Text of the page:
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Sphinx head discovered at Amphipolis

October 22, 2014, 20:21 UTC+3
The marble wall around the burial was almost entirely unearthed by archeologists
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© ITAR-TASs/EPA/GREEK MINISTRY OF CULTURE/HANDOUT

ATHENS, October 22. /TASS/. Greek archeologists discovered the head of a marble sphinx during the excavation of 4th century BC Tomb in the ancient Amphipolis (Amphipoli) near the city of Serres in northern Greece, the Greek Culture Ministry reported.

Based on the specialists' research, graceful female head is intact except for little breakage on the nose. It is 60cm in height and belongs to one of the two sphinxes that guard the entrance to the shrine. The head was made separately from the body and then set onto sphinx by the ancient architect who created the sculpture.

According to archeologists, two discovered sphinxes resemble caryatides, which were found in the second chamber of the same tomb. These sculptures were probably made at the same workshop. While unearthing the third chamber of the tomb and conducting pilot excavations of the fourth camera's entrance, archeologists also discovered fragments of sphinxes' wings, fragments of marble door and marble doorstep.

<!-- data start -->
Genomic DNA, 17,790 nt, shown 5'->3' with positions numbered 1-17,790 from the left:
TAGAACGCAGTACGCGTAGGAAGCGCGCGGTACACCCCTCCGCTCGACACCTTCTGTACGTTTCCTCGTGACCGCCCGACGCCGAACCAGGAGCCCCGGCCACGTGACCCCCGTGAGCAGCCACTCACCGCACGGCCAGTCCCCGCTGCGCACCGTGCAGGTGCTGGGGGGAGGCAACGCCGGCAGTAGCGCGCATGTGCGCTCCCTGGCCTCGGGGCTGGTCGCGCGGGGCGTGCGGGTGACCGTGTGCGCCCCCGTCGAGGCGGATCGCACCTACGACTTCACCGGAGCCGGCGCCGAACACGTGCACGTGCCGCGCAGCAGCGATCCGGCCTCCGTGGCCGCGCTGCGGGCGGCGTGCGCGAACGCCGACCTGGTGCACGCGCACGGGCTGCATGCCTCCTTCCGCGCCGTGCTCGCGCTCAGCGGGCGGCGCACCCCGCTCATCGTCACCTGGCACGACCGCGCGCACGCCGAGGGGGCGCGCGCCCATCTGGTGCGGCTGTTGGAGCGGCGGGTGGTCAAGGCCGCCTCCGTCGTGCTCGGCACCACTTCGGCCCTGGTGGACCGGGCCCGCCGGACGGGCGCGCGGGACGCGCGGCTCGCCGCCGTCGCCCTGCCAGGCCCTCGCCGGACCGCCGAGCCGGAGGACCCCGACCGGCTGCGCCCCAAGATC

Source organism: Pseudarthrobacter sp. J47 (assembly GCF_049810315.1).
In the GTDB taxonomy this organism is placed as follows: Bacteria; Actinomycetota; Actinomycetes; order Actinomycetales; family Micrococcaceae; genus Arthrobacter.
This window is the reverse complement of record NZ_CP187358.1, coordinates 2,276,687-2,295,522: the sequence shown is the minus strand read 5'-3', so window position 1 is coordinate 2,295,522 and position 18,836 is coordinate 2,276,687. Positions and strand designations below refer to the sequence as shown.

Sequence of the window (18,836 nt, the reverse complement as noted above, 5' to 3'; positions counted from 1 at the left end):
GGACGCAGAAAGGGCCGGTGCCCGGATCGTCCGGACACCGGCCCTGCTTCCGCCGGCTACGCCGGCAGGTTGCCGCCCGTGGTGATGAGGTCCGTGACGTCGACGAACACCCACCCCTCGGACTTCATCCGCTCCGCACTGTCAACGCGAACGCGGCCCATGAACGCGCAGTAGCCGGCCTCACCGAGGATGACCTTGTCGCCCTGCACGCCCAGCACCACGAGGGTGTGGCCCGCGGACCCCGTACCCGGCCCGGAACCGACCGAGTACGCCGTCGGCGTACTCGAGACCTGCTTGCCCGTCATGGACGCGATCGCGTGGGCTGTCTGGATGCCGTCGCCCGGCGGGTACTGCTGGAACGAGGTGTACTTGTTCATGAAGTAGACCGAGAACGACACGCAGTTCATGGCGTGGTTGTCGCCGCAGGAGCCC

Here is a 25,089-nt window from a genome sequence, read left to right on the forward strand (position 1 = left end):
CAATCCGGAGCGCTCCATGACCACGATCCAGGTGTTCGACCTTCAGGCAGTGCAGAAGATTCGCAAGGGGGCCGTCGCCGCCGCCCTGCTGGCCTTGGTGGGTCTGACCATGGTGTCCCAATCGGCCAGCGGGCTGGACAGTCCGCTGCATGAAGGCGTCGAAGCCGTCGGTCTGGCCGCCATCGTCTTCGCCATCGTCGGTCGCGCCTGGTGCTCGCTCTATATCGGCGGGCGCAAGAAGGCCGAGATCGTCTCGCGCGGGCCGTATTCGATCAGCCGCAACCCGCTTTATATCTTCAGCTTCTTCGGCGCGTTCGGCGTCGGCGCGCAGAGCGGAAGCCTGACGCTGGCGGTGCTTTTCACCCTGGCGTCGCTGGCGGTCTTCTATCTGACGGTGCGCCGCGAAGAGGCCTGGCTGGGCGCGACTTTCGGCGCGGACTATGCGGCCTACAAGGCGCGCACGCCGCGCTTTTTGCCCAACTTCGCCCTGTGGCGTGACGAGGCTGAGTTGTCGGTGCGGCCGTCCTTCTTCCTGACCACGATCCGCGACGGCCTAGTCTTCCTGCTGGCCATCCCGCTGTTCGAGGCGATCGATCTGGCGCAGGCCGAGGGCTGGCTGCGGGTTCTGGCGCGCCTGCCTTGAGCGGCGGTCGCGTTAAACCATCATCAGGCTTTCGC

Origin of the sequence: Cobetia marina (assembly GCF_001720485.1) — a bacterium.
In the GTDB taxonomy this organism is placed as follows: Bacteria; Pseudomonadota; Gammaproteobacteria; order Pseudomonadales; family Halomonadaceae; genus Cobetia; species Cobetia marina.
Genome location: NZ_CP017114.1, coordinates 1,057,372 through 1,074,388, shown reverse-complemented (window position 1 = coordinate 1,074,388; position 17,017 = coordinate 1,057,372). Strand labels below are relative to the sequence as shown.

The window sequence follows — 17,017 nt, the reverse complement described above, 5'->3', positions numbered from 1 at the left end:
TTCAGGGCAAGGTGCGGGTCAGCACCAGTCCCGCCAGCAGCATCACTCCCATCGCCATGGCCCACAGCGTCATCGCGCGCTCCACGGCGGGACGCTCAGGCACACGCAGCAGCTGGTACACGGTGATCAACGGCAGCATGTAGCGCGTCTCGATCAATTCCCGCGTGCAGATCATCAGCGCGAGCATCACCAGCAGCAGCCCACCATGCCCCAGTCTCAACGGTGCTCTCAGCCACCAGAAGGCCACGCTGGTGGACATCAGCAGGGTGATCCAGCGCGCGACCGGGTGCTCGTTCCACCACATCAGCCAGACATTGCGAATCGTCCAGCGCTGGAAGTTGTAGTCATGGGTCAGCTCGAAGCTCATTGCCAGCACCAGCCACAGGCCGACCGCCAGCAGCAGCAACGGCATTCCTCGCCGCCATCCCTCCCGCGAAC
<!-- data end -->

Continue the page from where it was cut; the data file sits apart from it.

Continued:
In the coming days, archeologists intend to reinforce the walls and coffering of the third chamber, completely clean it of the ground and get into yet unexplored underground rooms that are more ancient than Macedonian tombs.

The 497m length ancient marble wall around the burial was almost entirely unearthed by archeologists, as well as the entrance to the burial and three first chambers.

Besides, the floor mosaic of the 4th century BC was discovered in the tomb. It depicts two men: one of them – with a laurel wreath on his head – drives a chariot pulled by two white horses, another man — wearing a robe on his shoulders and winged sandals — who is supposed to be Pluto, the god of the underworld — leads one of the horses. As scientists estimate, the mosaic illustrates Persehone's abduction by Pluto.

Amphipolis is the ancient Greek city, ruins of which are located in the present-day region of Central Macedonia on the Aegean Sea coast. Roxana, a wife of Alexander the Great, and their son Alexander IV, or Nearchus, one of the allies of Alexander the Great, his commander and navarch, are said to be buried here.

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